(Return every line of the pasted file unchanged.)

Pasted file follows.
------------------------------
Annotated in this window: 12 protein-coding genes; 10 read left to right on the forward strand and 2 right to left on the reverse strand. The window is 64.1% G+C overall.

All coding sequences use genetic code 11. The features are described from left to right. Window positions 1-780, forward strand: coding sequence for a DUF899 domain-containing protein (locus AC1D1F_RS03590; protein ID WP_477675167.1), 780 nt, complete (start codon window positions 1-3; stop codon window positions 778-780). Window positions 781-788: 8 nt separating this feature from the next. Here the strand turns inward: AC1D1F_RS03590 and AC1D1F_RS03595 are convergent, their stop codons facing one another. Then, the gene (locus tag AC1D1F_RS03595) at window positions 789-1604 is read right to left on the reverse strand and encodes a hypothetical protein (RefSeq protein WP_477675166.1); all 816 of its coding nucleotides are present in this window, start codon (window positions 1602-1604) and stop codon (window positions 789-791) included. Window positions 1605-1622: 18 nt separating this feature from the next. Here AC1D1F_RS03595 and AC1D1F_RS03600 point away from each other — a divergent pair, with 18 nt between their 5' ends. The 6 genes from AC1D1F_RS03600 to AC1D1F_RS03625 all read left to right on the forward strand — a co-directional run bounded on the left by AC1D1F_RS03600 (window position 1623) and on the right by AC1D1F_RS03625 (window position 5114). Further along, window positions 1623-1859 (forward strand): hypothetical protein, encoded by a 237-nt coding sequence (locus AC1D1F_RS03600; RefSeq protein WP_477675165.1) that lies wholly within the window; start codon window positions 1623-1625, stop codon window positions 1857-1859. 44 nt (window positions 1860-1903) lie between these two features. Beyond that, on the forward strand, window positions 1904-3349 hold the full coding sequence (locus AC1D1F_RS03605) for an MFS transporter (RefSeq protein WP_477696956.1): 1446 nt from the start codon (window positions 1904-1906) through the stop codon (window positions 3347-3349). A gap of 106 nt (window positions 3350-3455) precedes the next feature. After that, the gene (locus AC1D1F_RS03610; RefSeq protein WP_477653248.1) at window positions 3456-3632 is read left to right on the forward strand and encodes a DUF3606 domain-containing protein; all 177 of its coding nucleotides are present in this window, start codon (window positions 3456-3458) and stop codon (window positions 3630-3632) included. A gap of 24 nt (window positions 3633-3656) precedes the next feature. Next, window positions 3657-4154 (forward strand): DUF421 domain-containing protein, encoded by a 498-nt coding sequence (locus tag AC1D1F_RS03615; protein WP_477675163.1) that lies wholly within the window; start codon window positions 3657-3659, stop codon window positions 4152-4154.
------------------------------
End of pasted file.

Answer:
Annotated in this window: 12 protein-coding genes; 10 read left to right on the forward strand and 2 right to left on the reverse strand. The window is 64.1% G+C overall.

All coding sequences use genetic code 11. The features are described from left to right. Window positions 1-780, forward strand: coding sequence for a DUF899 domain-containing protein (locus AC1D1F_RS03590; protein ID WP_477675167.1), 780 nt, complete (start codon window positions 1-3; stop codon window positions 778-780). Window positions 781-788: 8 nt separating this feature from the next. Here the strand turns inward: AC1D1F_RS03590 and AC1D1F_RS03595 are convergent, their stop codons facing one another. Then, the gene (locus tag AC1D1F_RS03595) at window positions 789-1604 is read right to left on the reverse strand and encodes a hypothetical protein (RefSeq protein WP_477675166.1); all 816 of its coding nucleotides are present in this window, start codon (window positions 1602-1604) and stop codon (window positions 789-791) included. Window positions 1605-1622: 18 nt separating this feature from the next. Here AC1D1F_RS03595 and AC1D1F_RS03600 point away from each other — a divergent pair, with 18 nt between their 5' ends. The 6 genes from AC1D1F_RS03600 to AC1D1F_RS03625 all read left to right on the forward strand — a co-directional run bounded on the left by AC1D1F_RS03600 (window position 1623) and on the right by AC1D1F_RS03625 (window position 5114). Further along, window positions 1623-1859 (forward strand): hypothetical protein, encoded by a 237-nt coding sequence (locus AC1D1F_RS03600; RefSeq protein WP_477675165.1) that lies wholly within the window; start codon window positions 1623-1625, stop codon window positions 1857-1859. 44 nt (window positions 1860-1903) lie between these two features. Beyond that, on the forward strand, window positions 1904-3349 hold the full coding sequence (locus AC1D1F_RS03605) for an MFS transporter (RefSeq protein WP_477696956.1): 1446 nt from the start codon (window positions 1904-1906) through the stop codon (window positions 3347-3349). A gap of 106 nt (window positions 3350-3455) precedes the next feature. After that, the gene (locus AC1D1F_RS03610; RefSeq protein WP_477653248.1) at window positions 3456-3632 is read left to right on the forward strand and encodes a DUF3606 domain-containing protein; all 177 of its coding nucleotides are present in this window, start codon (window positions 3456-3458) and stop codon (window positions 3630-3632) included. A gap of 24 nt (window positions 3633-3656) precedes the next feature. Next, window positions 3657-4154 (forward strand): DUF421 domain-containing protein, encoded by a 498-nt coding sequence (locus tag AC1D1F_RS03615; protein WP_477675163.1) that lies wholly within the window; start codon window positions 3657-3659, stop codon window positions 4152-4154.